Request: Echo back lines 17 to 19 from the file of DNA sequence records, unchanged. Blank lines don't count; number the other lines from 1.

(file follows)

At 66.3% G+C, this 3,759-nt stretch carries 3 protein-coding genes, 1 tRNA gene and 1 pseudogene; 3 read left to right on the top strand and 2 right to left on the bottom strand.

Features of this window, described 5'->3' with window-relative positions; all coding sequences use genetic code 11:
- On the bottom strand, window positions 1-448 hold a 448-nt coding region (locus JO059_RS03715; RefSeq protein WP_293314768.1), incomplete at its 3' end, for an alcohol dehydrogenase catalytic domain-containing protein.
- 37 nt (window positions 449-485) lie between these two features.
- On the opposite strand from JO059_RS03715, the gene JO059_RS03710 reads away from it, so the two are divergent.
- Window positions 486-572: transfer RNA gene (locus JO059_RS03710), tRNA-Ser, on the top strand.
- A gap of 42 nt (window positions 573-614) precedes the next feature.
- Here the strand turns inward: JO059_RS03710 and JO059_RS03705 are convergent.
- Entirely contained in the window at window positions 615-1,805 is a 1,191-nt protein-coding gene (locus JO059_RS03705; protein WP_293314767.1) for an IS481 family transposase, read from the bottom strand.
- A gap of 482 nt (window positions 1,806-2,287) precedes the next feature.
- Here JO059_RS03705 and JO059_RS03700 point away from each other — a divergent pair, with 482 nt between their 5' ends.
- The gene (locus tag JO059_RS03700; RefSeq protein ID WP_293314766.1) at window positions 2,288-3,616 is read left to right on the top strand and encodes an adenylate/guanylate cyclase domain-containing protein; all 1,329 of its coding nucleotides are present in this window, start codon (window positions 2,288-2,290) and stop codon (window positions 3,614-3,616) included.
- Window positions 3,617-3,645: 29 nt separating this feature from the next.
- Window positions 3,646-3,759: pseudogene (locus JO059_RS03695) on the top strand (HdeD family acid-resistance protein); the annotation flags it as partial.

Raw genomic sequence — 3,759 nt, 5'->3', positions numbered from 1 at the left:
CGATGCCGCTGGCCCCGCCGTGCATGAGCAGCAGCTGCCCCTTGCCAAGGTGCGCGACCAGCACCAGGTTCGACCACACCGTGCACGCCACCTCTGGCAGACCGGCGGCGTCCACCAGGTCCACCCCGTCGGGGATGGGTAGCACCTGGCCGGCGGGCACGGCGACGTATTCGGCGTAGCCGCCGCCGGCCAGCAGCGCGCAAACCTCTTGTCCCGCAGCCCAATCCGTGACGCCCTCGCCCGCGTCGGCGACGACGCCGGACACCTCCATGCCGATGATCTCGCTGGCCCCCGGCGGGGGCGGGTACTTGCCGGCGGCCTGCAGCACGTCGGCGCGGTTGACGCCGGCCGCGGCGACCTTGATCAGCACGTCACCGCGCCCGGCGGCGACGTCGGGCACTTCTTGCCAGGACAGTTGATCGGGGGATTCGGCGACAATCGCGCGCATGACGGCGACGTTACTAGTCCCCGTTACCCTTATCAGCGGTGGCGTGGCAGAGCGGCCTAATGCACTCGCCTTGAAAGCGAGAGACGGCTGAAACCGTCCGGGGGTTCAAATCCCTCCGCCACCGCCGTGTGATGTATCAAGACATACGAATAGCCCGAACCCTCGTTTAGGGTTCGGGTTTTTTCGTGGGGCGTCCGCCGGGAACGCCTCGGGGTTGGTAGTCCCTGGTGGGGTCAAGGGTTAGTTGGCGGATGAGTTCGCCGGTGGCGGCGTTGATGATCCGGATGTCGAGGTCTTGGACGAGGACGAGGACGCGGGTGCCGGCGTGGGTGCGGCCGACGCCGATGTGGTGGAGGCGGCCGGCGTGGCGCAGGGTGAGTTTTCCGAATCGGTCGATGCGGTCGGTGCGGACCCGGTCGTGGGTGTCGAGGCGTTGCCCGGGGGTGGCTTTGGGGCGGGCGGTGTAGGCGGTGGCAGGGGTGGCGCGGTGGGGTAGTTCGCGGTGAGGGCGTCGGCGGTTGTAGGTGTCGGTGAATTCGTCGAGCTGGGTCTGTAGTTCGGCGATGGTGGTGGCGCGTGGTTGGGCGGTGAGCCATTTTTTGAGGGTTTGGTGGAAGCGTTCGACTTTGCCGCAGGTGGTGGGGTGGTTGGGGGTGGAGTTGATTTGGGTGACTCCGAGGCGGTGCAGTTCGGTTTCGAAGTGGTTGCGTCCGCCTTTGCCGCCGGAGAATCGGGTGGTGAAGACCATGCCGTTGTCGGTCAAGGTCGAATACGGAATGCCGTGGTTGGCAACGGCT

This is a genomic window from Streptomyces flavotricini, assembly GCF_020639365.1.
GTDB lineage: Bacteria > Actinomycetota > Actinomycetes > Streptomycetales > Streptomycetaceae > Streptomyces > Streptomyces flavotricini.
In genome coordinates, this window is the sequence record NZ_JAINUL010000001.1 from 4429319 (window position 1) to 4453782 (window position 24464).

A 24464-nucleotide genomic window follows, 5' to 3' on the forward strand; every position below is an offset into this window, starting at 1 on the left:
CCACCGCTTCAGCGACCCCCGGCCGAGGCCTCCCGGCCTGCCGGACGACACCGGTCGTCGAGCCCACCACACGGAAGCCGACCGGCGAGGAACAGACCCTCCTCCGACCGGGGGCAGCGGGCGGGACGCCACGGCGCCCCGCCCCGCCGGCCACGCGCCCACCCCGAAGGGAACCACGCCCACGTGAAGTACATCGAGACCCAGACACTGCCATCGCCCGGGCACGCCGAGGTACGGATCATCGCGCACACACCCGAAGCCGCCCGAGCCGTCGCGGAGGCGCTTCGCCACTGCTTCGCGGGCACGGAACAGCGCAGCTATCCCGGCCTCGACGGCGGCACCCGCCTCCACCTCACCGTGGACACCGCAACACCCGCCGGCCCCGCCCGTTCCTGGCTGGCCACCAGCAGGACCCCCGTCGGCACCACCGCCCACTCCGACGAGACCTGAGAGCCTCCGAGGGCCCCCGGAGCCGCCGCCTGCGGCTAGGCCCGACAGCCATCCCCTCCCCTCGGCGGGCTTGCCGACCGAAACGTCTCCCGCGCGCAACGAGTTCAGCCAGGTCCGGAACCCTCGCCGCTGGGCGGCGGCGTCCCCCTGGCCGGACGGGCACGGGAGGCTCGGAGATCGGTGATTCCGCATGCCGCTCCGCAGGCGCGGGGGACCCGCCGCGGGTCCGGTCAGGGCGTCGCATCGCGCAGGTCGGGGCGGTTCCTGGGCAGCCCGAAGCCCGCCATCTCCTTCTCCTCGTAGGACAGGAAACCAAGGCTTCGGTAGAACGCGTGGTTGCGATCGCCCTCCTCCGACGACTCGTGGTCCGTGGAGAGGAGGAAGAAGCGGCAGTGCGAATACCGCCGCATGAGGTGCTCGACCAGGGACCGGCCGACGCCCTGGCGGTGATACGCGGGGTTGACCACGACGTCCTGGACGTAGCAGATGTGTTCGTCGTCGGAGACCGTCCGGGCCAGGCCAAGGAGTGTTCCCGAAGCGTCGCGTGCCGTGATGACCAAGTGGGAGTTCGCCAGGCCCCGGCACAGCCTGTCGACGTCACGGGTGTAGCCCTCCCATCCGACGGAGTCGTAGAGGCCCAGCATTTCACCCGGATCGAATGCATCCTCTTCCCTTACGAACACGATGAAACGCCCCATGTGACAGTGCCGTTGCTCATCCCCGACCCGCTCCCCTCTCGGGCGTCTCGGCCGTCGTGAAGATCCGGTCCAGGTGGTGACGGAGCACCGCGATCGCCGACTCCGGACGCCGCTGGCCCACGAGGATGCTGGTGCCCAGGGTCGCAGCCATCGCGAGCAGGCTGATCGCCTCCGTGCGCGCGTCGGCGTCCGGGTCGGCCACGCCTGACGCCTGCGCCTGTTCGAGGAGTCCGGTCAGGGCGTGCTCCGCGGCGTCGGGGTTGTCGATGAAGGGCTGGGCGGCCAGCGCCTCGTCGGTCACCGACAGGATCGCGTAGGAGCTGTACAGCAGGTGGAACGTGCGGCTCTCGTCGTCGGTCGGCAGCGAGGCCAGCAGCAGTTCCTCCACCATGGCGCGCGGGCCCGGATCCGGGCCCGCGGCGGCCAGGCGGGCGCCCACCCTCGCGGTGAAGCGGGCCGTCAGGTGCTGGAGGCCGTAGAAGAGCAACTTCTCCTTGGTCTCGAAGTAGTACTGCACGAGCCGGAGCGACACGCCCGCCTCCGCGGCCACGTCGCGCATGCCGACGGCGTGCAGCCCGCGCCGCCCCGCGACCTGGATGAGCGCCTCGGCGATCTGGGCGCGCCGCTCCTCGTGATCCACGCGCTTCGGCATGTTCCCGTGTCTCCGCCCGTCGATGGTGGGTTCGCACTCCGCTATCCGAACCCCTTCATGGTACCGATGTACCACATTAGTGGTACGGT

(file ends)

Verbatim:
This is a genomic window from Streptomyces flavotricini, assembly GCF_020639365.1.
GTDB lineage: Bacteria > Actinomycetota > Actinomycetes > Streptomycetales > Streptomycetaceae > Streptomyces > Streptomyces flavotricini.
In genome coordinates, this window is the sequence record NZ_JAINUL010000001.1 from 4429319 (window position 1) to 4453782 (window position 24464).